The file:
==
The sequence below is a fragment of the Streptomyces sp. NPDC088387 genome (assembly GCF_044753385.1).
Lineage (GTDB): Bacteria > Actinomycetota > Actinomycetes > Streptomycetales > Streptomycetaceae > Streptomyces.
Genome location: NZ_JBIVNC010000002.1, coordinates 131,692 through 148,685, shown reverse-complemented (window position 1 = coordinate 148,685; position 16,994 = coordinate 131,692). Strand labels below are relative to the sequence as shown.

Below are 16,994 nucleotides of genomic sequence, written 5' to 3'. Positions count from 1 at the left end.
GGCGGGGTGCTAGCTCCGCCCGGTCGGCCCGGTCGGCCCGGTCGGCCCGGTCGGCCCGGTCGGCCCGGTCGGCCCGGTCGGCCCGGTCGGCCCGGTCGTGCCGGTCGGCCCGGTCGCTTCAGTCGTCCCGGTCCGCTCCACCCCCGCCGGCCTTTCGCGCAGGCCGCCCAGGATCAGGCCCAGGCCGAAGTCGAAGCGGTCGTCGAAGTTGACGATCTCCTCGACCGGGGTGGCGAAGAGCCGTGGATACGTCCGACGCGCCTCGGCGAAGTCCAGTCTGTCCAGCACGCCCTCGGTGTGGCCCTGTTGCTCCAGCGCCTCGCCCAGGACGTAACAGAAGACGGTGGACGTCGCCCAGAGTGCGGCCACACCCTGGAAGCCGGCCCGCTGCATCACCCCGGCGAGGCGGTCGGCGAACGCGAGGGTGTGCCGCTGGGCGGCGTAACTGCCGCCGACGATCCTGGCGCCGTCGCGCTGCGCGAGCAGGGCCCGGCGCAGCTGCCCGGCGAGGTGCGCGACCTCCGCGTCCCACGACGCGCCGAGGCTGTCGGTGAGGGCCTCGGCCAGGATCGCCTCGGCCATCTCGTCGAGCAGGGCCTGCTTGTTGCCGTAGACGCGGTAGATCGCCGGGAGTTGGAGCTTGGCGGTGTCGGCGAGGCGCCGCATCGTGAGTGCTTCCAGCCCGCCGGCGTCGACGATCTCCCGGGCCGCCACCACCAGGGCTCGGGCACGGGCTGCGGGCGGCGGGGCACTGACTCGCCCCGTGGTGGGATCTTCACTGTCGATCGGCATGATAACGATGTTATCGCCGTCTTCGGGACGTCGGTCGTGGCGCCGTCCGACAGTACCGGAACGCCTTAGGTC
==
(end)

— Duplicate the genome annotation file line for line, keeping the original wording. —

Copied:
The sequence below is a fragment of the Streptomyces sp. NPDC088387 genome (assembly GCF_044753385.1).
Lineage (GTDB): Bacteria > Actinomycetota > Actinomycetes > Streptomycetales > Streptomycetaceae > Streptomyces.
Genome location: NZ_JBIVNC010000002.1, coordinates 131,692 through 148,685, shown reverse-complemented (window position 1 = coordinate 148,685; position 16,994 = coordinate 131,692). Strand labels below are relative to the sequence as shown.

Below are 16,994 nucleotides of genomic sequence, written 5' to 3'. Positions count from 1 at the left end.
GGCGGGGTGCTAGCTCCGCCCGGTCGGCCCGGTCGGCCCGGTCGGCCCGGTCGGCCCGGTCGGCCCGGTCGGCCCGGTCGGCCCGGTCGGCCCGGTCGTGCCGGTCGGCCCGGTCGCTTCAGTCGTCCCGGTCCGCTCCACCCCCGCCGGCCTTTCGCGCAGGCCGCCCAGGATCAGGCCCAGGCCGAAGTCGAAGCGGTCGTCGAAGTTGACGATCTCCTCGACCGGGGTGGCGAAGAGCCGTGGATACGTCCGACGCGCCTCGGCGAAGTCCAGTCTGTCCAGCACGCCCTCGGTGTGGCCCTGTTGCTCCAGCGCCTCGCCCAGGACGTAACAGAAGACGGTGGACGTCGCCCAGAGTGCGGCCACACCCTGGAAGCCGGCCCGCTGCATCACCCCGGCGAGGCGGTCGGCGAACGCGAGGGTGTGCCGCTGGGCGGCGTAACTGCCGCCGACGATCCTGGCGCCGTCGCGCTGCGCGAGCAGGGCCCGGCGCAGCTGCCCGGCGAGGTGCGCGACCTCCGCGTCCCACGACGCGCCGAGGCTGTCGGTGAGGGCCTCGGCCAGGATCGCCTCGGCCATCTCGTCGAGCAGGGCCTGCTTGTTGCCGTAGACGCGGTAGATCGCCGGGAGTTGGAGCTTGGCGGTGTCGGCGAGGCGCCGCATCGTGAGTGCTTCCAGCCCGCCGGCGTCGACGATCTCCCGGGCCGCCACCACCAGGGCTCGGGCACGGGCTGCGGGCGGCGGGGCACTGACTCGCCCCGTGGTGGGATCTTCACTGTCGATCGGCATGATAACGATGTTATCGCCGTCTTCGGGACGTCGGTCGTGGCGCCGTCCGACAGTACCGGAACGCCTTAGGTC